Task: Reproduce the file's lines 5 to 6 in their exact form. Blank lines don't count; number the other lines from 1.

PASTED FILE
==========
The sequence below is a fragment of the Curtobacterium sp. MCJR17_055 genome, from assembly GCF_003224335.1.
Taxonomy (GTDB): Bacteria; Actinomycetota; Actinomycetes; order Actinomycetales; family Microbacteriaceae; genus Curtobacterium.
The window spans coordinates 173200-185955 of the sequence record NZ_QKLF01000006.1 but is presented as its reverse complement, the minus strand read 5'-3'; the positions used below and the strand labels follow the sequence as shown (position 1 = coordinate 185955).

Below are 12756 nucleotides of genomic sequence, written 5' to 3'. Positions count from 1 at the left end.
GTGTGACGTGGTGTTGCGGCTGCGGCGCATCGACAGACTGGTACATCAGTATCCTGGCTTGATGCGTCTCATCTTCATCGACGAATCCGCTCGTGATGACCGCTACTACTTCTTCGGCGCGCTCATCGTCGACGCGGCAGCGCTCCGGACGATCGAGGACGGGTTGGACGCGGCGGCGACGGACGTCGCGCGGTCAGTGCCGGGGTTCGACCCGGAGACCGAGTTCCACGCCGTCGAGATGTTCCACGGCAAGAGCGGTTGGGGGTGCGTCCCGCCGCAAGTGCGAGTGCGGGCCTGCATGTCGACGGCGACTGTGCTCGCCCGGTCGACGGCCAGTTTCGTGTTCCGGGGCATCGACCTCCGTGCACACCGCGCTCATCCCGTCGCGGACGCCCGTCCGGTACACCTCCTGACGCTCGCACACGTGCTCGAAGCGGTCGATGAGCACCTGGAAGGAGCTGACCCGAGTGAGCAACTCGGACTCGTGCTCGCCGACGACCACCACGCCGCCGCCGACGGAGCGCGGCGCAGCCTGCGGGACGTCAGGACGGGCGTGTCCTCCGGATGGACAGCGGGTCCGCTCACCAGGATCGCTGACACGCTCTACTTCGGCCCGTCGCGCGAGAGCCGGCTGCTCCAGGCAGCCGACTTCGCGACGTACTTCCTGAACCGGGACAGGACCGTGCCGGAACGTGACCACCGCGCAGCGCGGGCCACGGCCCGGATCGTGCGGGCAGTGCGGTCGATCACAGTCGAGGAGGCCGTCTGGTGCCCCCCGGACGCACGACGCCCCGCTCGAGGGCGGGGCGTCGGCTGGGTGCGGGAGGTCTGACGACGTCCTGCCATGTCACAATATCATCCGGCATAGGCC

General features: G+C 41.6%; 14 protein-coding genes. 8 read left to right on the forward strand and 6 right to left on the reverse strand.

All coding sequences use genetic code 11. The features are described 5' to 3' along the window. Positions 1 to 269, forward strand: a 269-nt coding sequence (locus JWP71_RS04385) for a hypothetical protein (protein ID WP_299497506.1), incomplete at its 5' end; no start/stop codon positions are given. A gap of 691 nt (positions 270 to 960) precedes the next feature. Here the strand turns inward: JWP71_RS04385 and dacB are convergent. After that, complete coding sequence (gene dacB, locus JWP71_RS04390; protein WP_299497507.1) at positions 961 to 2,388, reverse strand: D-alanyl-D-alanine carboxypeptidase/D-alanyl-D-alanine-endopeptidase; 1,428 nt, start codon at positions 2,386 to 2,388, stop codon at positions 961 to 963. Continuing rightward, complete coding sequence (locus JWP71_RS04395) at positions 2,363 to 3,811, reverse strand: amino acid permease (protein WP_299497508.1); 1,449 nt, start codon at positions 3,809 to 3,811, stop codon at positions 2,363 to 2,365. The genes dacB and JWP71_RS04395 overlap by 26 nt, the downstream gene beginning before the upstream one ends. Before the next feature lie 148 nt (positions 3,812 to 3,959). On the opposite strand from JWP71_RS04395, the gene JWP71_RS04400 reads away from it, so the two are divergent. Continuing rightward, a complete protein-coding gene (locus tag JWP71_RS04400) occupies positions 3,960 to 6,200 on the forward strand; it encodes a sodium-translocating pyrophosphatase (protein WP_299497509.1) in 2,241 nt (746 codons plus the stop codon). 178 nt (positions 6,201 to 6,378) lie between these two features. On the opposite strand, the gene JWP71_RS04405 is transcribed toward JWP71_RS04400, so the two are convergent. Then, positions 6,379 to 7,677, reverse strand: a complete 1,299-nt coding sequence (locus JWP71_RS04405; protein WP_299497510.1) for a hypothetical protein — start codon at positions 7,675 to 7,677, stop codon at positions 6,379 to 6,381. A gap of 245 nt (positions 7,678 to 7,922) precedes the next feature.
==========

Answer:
GTGTGACGTGGTGTTGCGGCTGCGGCGCATCGACAGACTGGTACATCAGTATCCTGGCTTGATGCGTCTCATCTTCATCGACGAATCCGCTCGTGATGACCGCTACTACTTCTTCGGCGCGCTCATCGTCGACGCGGCAGCGCTCCGGACGATCGAGGACGGGTTGGACGCGGCGGCGACGGACGTCGCGCGGTCAGTGCCGGGGTTCGACCCGGAGACCGAGTTCCACGCCGTCGAGATGTTCCACGGCAAGAGCGGTTGGGGGTGCGTCCCGCCGCAAGTGCGAGTGCGGGCCTGCATGTCGACGGCGACTGTGCTCGCCCGGTCGACGGCCAGTTTCGTGTTCCGGGGCATCGACCTCCGTGCACACCGCGCTCATCCCGTCGCGGACGCCCGTCCGGTACACCTCCTGACGCTCGCACACGTGCTCGAAGCGGTCGATGAGCACCTGGAAGGAGCTGACCCGAGTGAGCAACTCGGACTCGTGCTCGCCGACGACCACCACGCCGCCGCCGACGGAGCGCGGCGCAGCCTGCGGGACGTCAGGACGGGCGTGTCCTCCGGATGGACAGCGGGTCCGCTCACCAGGATCGCTGACACGCTCTACTTCGGCCCGTCGCGCGAGAGCCGGCTGCTCCAGGCAGCCGACTTCGCGACGTACTTCCTGAACCGGGACAGGACCGTGCCGGAACGTGACCACCGCGCAGCGCGGGCCACGGCCCGGATCGTGCGGGCAGTGCGGTCGATCACAGTCGAGGAGGCCGTCTGGTGCCCCCCGGACGCACGACGCCCCGCTCGAGGGCGGGGCGTCGGCTGGGTGCGGGAGGTCTGACGACGTCCTGCCATGTCACAATATCATCCGGCATAGGCC

General features: G+C 41.6%; 14 protein-coding genes. 8 read left to right on the forward strand and 6 right to left on the reverse strand.